Ericsson’s CTO, broadcast and media services, Steve Plunkett, discusses 4K, High Dynamic Range and the future of Ultra High Definition TV.
This is an exciting period for the TV and media industry, particularly for the development of picture standards. Consumer demand for consumption of high-quality content has continually helped to drive major enhancements in image resolution, revealed in the transition from standard definition (SD) to high definition (HD) and now, to Ultra High Definition (UHD).
The role of High Dynamic Range (HDR) and High Frame Rate will also play a fundamental role in the next stage of innovation. When combined with suitable content, on a good quality screen, they deliver dramatic increases in picture quality. Many have argued the benefits of HDR outweigh that of 4K UHD – but together, they certainly offer a substantial improvement over HD. Yet history shows the process of migration will pose further challenges ahead.
It took at least five years for HD content to emerge on major platforms such as Sky, affordable HD TVs to appear in the shops and for clear consumer interest in the format to be registered. The first wave of UHD TVs has been rapid in that regard – they are becoming increasingly standardised and affordable. However, content on broadcast networks is sparse and OTT UHD delivery, at about 25Mpbs per stream, is not a feasible option for many.
Standards for UHD-1 are largely established but to encompass 4K, HDR, Wide Colour Gamut (WCG) and immersive audio, we must now go through a similar (but more complex) learning curve to the migration of SD to HD to truly exploit the benefits of next generation UHD.
For instance, the use of High Frame Rate is content dependent and its benefits in quality (when compared to 4K UHD) are subjective. High motion content such as sport can really benefit from high frame rates to reduce motion blur; when you make side by side comparisons of the same content shot and displayed at 25, 50 and 100FPS, it makes the lower frame rate material look considerably inferior. However, for other content types the benefits are less pronounced and may invoke negative viewer sentiment because it looks too sharp and less cinematic.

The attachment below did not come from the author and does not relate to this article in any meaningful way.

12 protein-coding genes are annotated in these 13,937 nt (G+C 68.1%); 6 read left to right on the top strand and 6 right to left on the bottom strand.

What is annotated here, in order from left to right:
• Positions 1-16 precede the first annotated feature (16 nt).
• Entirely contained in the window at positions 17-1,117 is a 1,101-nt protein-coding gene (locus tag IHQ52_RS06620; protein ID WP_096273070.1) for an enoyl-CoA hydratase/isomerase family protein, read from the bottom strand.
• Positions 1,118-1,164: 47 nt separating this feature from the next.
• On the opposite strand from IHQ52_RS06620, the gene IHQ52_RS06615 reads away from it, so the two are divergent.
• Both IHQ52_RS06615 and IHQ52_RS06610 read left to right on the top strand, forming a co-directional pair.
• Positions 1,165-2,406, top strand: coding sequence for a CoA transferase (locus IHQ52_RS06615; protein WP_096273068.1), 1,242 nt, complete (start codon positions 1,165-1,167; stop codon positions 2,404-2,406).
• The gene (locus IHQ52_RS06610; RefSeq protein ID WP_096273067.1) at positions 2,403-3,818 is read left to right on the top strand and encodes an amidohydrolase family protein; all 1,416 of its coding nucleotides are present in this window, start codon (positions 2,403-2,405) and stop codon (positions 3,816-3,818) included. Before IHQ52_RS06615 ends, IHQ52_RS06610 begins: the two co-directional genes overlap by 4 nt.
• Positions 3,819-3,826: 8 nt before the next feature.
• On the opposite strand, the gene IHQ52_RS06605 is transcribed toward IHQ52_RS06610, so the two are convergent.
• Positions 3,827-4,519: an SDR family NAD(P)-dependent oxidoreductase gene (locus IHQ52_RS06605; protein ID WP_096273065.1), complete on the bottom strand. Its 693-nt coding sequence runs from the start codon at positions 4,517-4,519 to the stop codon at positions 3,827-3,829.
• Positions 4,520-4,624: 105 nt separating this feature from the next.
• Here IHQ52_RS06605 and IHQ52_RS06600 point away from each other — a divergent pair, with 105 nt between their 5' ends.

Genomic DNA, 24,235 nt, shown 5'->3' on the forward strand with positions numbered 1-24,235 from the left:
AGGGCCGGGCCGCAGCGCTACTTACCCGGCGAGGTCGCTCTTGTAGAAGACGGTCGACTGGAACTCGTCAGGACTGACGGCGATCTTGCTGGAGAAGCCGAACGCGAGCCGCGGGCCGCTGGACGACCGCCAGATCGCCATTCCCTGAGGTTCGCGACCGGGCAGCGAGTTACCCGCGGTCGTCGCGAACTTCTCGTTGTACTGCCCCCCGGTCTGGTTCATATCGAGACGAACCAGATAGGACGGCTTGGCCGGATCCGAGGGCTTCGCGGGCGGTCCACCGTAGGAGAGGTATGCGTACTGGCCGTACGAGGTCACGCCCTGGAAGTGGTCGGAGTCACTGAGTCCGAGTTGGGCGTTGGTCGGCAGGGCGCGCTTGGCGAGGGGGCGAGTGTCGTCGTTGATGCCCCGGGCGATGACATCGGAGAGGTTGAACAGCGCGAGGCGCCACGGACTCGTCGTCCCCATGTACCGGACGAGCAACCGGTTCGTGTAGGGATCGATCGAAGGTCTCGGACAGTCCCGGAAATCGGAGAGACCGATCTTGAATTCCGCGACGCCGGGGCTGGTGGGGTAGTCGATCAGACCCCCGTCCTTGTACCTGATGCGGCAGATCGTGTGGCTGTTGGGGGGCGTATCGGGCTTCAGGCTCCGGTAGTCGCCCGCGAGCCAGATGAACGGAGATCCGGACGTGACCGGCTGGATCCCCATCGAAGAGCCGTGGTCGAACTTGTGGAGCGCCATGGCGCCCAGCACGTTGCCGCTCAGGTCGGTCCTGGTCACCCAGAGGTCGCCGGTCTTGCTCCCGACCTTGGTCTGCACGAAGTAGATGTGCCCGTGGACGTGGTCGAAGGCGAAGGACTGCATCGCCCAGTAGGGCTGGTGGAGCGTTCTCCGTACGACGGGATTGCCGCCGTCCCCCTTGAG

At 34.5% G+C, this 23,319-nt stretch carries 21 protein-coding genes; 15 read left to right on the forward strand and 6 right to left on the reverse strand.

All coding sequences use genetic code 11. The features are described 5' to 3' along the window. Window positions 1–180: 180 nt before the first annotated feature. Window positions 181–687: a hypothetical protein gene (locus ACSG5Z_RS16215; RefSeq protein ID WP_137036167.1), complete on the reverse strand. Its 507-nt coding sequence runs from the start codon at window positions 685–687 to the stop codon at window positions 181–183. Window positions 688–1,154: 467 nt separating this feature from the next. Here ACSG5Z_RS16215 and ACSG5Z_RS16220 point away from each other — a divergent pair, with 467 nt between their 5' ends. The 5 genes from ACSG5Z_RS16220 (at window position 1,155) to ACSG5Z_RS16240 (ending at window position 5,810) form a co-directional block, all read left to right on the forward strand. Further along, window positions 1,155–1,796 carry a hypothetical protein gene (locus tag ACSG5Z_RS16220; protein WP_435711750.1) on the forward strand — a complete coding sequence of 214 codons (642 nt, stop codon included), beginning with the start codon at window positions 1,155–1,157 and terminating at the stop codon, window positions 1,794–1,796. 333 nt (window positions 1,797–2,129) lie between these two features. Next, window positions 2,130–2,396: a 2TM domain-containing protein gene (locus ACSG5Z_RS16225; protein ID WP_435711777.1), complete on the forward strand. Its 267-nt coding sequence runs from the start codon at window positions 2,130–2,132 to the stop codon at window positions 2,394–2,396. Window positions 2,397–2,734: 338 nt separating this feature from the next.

Many content owners are now reaching their audiences through IP-based streaming to avoid the significant investments that accompany terrestrial distribution. Streaming makes a lot of sense both in the short and long term, certainly until the economics of broadcast distribution become desirable and audience numbers reach a satisfactory level.
But the big streaming players – such as Amazon and Netflix – are putting pressure on the rest of the industry to invest heavily in compelling content. They have positioned themselves as important sources of new and original content of the highest quality, both artistically and technically, while their audience sizes and commissioning budgets are the envy of many well-established broadcasters.
While it is not a zero sum game – we are seeing increasing partnership between new entrants and respected content producers of old in making great shows – traditional broadcasters are now playing catch up, perhaps because of their experiences with 3DTV. Whether this delayed start will prove sensible or a major setback will become apparent over the next few years.
Yet if we draw parallels between the successful migration of SD to HD, the ultimate judge will be the consumer, and their need for more distinctive and differentiated user experiences. If our industry can deliver substantial UHD content libraries, enable ubiquitous availability of 5G, and evolve DVB networks to provide adequate coverage and capacity, we will have the necessary tools to deliver the ultimate picture quality to the consumer of the future.